My time in Asia is rapidly coming to a close. After almost a decade of being away, I am finally returning home to London with my partner. It is somewhat unusual that he, a German, and I, a Brit, met each other halfway across the world, only to come home to set up a family together. I think our time spent in the pressure cooker of another culture somehow forged a strong bond between us, because there we were, together in a strange land, trying to find a smidgeon of happiness, peace, ambition, laughter and love so far from home.
It wasn’t always easy. My biggest challenge was the lack of nature and open spaces in Jakarta. Being a Portsmouth girl, my happiest memory had always been skiving school and going to the beach with my younger brother in the summer months or walking the South Downs with my parents. In Jakarta, it would take us nearly two hours driving time to get to the nearest strip of sand and sea. I just could not get into the shopping mall and cinema culture. Only last weekend, my partner and I hopefully searched the Internet for a reasonable film to while our Saturday, but ended up at home instead. Fortunately, we enjoy being in each other’s company very much or the whole thing between us would have fallen apart, given that there was no escape to ‘go tell it to the sea’.
I was terribly homesick in my last years, but in the words of philosopher Martin Buber (b 1878, d 1965), “All journeys have secret destinations of which the traveler is unaware”. For me, the secret destination that I was meant to be, but was unaware of, is in the heart of the Mediana family.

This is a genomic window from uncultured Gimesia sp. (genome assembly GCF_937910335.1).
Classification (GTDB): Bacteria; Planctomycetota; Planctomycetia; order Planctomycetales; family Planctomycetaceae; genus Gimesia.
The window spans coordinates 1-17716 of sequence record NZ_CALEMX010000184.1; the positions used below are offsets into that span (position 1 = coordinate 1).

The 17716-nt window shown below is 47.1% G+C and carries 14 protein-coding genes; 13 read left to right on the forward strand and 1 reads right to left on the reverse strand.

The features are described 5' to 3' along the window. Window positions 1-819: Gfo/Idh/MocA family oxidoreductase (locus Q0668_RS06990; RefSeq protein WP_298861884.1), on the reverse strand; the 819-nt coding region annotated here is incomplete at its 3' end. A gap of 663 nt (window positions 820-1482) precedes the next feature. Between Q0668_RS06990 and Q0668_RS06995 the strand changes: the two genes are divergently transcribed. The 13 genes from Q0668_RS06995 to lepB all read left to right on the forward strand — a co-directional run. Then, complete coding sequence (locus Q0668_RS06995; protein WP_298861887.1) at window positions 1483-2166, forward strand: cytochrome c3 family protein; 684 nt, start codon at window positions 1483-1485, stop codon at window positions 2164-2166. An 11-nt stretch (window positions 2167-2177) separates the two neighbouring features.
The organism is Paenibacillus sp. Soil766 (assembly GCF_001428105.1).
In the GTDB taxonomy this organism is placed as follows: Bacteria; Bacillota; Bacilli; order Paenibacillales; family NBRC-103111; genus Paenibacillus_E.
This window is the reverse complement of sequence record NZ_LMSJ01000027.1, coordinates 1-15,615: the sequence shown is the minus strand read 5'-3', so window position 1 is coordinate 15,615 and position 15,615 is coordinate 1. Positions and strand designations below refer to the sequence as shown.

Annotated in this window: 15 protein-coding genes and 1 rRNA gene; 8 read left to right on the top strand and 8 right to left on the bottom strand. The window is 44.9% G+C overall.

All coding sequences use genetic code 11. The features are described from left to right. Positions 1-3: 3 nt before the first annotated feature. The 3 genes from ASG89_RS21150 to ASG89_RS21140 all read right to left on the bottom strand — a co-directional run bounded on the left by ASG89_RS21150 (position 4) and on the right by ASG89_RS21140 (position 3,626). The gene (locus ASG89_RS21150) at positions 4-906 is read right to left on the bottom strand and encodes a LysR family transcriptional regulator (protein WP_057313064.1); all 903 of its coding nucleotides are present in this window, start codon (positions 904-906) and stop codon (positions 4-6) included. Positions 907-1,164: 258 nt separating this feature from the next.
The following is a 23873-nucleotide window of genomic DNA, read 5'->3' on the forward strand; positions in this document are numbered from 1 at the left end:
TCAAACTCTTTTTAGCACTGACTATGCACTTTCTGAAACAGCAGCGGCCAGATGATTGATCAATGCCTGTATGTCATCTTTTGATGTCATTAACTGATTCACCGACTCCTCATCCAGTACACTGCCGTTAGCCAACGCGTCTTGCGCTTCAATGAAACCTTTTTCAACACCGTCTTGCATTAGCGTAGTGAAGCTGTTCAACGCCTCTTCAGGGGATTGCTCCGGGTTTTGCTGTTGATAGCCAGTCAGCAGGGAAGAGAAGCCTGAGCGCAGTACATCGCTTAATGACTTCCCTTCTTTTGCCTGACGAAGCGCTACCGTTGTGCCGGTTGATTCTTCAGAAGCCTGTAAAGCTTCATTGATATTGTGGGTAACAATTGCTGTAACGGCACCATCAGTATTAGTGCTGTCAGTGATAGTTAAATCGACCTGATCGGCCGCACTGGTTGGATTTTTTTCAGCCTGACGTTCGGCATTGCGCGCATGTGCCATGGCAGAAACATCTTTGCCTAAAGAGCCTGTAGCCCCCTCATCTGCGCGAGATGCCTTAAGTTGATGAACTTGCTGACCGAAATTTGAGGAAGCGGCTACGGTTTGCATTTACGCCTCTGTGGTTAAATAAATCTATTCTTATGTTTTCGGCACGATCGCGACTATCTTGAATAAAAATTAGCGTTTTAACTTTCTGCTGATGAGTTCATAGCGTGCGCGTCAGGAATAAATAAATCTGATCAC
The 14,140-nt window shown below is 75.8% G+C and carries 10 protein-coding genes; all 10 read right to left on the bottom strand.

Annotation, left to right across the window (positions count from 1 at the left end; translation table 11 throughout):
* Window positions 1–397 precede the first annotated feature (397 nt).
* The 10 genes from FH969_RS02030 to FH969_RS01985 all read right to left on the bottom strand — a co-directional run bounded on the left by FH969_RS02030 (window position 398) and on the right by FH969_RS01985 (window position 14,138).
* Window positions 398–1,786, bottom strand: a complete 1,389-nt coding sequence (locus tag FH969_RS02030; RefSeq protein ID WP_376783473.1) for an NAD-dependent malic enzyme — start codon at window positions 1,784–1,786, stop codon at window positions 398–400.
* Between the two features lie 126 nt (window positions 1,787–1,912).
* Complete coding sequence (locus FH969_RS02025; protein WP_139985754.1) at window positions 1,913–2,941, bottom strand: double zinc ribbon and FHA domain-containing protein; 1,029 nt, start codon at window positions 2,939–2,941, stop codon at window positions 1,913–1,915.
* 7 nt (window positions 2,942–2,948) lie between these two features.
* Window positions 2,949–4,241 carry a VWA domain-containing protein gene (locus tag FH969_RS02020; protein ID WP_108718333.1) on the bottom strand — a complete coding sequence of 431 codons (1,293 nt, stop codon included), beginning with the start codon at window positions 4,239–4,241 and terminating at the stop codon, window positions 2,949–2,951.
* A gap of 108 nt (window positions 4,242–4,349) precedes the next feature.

Dr. Achmad Mediana was a doctor practicing in Jakarta when I first met him. In those days, I was newly arrived, the Rule Britannia mentality virulent in me, and I was idealistic and arrogant. On my first day, I demanded to know what pain relief options were available to patients.
“My face,” Achmad said with a big, beaming smile. “When patients see my face, they are happy and they forget about pain.”
In the years that I worked closely with him, I began to open up and let go. I grew softer and more yielding. In the process, I learned amazing new things that are breathtaking in simplicity yet deeply meaningful.
One of Achmad’s favourite sayings (which became a private joke between us) is ‘God’s assets’. Achmad is remarkably generous with his material possessions, including his money, which he distributes easily to his various charitable projects and sometimes, to his patients. “It’s all God’s assets, Jacqueline,” he would say with that same big, beaming smile.
One day, during one of our many long journeys in the car battling the legendary Jakarta traffic jam, Achmad turned to me and said, “Eh, Jacqueline. When my mother died, I learned one last lesson from her. I learned that however rich you are, you can only take with you the white cloth that your corpse is wrapped in. Your grave is still the same size as everyone else’s. The rest is God’s assets.”
Today, Achmad co-owns a small private hospital. I told my partner about it. My partner laughed as we discussed Achmad’s unique take on the world, including when it comes to business. He has four full-time doctors, 32 medical staff and 11 patients, but he is a happy man.
“Eleven, Achmad?” I asked incredulously. “Only eleven?”
“Don’t be greedy, Jacqueline,” he said, totally unconcerned. “I am happy when my patients are happy.”
My dear Dr. Achmad Mediana, this is your legacy. You have shown these two foreigners how to look at values and valuation in a totally different light, and this is what I travelled halfway across the world to learn. Thank you for the years, with much love always.
My partner’s blog post on Dr. Achmad Mediana: